Western States Announces Changes

AJW announces important changes for the 2013 Western States 100.

By on April 1, 2013 | Comments

AJW's Raptoom LogoSince becoming the Western States 100 Race Director in January, Craig Thornley has been barraged with questions about his race. In the midst of all of these questions one theme has clearly emerged, the race has gotten too easy. Many who contacted Craig in the weeks following his appointment implored him to implement changes that would once again make it a difficult race. Critics have argued for years that the race is simply too easy and, as a result, it is now perceived as “just another 100 miler.” So, in a surprise announcement during a brief press meeting at Frozen Head State Park in Tennessee where Thornley was spending the weekend crewing for friends at the Barkley Marathons, Thornley revealed three changes to be implemented for the 2013 running of the Western States 100:

[Editor’s Note: April Fools!]

1. Race Direction Will Be Reversed – To increase the difficulty of the course, Thornley has made the decision to run the race from Placer High School to Squaw Valley. This will increase the overall elevation gain to 23,000 feet and remove the stigma that has long dogged the race as being “all downhill.” Former Board President and 25-time finisher Tim Twietmeyer applauded the change, “I have been saying for years that we should change the direction of the race. The views will be prettier, the running more challenging, and the natural amphitheater finishing area in Squaw Valley will be the most spectacular in the sport.”

2. Three Aid Stations Will Be Provided – Critics of Western States have long complained that the race is more like a 100-mile long buffet than an endurance event. And, while the Western States aid stations are legendary, there are simply too many of them. Western States Board Member and Ultrarunning magazine publisher John Medinger says, “Back when I was running ultras in the 1930’s and 40’s we didn’t have any aid stations. We were much more self-sufficient than and that made us stronger.” Thornley noted that the aid stations for the 2013 event will be at the Rucky Chucky River Crossing (Mile 22), Michigan Bluff (Mile 45), and Robinson Flat (Mile 70). Crews will be allowed at all aid stations and pacers can pick up their runners at Robinson Flat.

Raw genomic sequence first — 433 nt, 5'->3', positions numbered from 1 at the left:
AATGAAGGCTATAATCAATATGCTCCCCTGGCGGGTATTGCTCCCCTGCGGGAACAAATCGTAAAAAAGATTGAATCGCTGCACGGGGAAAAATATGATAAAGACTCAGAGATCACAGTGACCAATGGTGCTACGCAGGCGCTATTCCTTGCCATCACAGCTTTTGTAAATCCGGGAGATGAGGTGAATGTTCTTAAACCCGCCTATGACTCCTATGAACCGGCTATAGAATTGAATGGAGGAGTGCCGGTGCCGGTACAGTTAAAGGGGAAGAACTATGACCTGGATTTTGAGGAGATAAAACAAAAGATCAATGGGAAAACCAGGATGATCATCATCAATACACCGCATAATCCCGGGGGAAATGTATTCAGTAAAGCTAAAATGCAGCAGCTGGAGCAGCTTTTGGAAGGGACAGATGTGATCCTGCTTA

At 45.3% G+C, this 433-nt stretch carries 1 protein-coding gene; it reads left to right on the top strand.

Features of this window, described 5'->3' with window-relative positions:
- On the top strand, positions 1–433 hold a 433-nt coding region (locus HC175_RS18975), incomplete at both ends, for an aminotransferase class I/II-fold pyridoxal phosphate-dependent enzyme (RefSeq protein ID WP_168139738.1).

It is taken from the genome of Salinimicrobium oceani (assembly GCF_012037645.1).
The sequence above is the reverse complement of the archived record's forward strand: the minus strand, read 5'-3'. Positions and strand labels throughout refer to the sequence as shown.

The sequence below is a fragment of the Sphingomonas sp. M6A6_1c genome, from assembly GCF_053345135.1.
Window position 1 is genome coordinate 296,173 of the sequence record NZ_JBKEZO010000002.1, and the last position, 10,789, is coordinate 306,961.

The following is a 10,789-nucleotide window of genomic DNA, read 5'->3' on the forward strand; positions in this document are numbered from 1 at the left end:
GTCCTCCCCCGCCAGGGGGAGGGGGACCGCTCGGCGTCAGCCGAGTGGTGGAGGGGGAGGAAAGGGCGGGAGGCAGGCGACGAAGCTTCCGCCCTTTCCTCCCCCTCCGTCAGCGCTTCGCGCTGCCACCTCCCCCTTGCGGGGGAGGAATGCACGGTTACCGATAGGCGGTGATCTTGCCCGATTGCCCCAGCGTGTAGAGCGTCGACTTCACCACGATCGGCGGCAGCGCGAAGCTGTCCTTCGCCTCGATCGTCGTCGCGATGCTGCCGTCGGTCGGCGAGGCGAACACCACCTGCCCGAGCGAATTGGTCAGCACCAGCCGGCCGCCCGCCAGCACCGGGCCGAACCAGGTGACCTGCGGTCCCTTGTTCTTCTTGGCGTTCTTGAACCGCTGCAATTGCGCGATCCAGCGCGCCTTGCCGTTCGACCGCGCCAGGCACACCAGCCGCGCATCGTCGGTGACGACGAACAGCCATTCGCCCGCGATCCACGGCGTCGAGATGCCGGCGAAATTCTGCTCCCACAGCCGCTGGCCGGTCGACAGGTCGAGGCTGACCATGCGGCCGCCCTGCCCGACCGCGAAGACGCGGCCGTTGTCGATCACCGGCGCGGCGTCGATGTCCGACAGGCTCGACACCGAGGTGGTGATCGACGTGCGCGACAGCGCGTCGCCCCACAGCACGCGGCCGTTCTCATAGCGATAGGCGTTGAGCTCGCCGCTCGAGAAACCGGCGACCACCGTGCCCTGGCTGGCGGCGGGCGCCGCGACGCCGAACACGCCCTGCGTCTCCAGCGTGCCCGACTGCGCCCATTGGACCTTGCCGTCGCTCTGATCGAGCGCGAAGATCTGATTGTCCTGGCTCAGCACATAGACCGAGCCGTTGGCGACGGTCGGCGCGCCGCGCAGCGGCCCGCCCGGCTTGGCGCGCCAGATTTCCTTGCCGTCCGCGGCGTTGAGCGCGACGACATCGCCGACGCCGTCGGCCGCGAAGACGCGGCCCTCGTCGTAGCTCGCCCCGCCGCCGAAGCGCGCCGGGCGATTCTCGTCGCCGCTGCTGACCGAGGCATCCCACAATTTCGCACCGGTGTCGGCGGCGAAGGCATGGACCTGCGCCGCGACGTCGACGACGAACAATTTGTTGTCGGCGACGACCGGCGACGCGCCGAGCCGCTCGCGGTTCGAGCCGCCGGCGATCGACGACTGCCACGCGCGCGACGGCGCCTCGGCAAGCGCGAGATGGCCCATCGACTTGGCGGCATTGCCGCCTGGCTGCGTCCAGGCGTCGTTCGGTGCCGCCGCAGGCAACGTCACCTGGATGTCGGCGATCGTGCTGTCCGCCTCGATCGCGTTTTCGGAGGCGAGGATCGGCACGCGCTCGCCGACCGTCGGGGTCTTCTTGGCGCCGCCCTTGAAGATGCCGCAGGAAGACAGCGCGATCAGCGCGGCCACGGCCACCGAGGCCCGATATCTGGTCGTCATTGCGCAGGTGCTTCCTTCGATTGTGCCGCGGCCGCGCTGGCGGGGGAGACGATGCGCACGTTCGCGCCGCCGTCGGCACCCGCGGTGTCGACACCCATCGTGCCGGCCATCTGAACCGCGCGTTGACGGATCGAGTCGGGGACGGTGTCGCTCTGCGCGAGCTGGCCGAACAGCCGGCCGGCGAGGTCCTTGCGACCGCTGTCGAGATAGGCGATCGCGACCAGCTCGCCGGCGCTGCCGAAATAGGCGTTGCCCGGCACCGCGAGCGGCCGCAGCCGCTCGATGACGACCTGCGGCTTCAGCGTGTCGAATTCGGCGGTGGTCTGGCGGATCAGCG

3. 24-Hour Hard Cutoff Will Be in Effect – In order to help the event return to its glory days, Thornley is implementing a 24-hour cutoff for all runners. As Gordy Ainsleigh has repeatedly said, “The race is meant to be run in 24 hours. If it takes you longer than that it simply should not count as a finish.” Thornley acknowledges that this will be a challenging cutoff for many runners to meet but says, “These days, there are 100-mile races just about every weekend. If all you want to do is finish a 100-miler my suggestion is to sign up for one of those. Western States is and always will be the grandaddy of all ultras and the re-establishment of the 24-hour cutoff will make it so.

Certainly, these changes are not without their detractors and Thornley is undoubtedly prepared to respond individually to each and every critic, as soon as he finds his way back from Tennessee!

Bottoms up!

AJW’s Beer of the Week

This week’s Beer of the Week comes from the SisterHood Brewery in Springfield, OR. Lord Balls Grog, their limited edition bourbon barrel coffee stout, is on tap just one week a year and is so good you’ll need to drink it with a spoon (after checking your email, tweeting your whereabouts, and counting up your Facebook friends).

Andy Jones-Wilkins

Andy Jones-Wilkins is an educator by day and has been the author of AJW’s Taproom at iRunFar for over 11 years. A veteran of over 190 ultramarathons, including 38 100-mile races, Andy has run some of the most well-known ultras in the United States. Of particular note are his 10 finishes at the Western States 100, which included 7 times finishing in the top 10. Andy lives with his wife, Shelly, and Josey, the dog, and is the proud parent of three sons, Carson, Logan, and Tully.